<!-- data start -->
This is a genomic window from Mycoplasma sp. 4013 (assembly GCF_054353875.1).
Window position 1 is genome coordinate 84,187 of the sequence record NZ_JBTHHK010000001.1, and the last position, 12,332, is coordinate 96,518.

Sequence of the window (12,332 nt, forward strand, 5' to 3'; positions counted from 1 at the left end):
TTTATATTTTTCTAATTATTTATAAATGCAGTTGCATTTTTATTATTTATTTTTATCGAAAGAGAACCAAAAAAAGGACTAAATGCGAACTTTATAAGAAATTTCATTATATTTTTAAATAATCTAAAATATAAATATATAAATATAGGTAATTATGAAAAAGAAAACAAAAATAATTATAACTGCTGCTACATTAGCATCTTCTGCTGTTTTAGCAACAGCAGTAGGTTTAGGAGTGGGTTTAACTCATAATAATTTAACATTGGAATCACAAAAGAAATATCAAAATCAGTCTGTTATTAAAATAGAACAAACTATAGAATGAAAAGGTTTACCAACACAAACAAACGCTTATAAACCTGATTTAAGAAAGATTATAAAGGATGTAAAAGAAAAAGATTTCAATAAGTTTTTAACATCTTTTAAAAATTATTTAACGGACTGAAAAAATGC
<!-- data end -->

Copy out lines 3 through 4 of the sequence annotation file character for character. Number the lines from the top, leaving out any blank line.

Sequence of the window (12,332 nt, forward strand, 5' to 3'; positions counted from 1 at the left end):
TTTATATTTTTCTAATTATTTATAAATGCAGTTGCATTTTTATTATTTATTTTTATCGAAAGAGAACCAAAAAAAGGACTAAATGCGAACTTTATAAGAAATTTCATTATATTTTTAAATAATCTAAAATATAAATATATAAATATAGGTAATTATGAAAAAGAAAACAAAAATAATTATAACTGCTGCTACATTAGCATCTTCTGCTGTTTTAGCAACAGCAGTAGGTTTAGGAGTGGGTTTAACTCATAATAATTTAACATTGGAATCACAAAAGAAATATCAAAATCAGTCTGTTATTAAAATAGAACAAACTATAGAATGAAAAGGTTTACCAACACAAACAAACGCTTATAAACCTGATTTAAGAAAGATTATAAAGGATGTAAAAGAAAAAGATTTCAATAAGTTTTTAACATCTTTTAAAAATTATTTAACGGACTGAAAAAATGC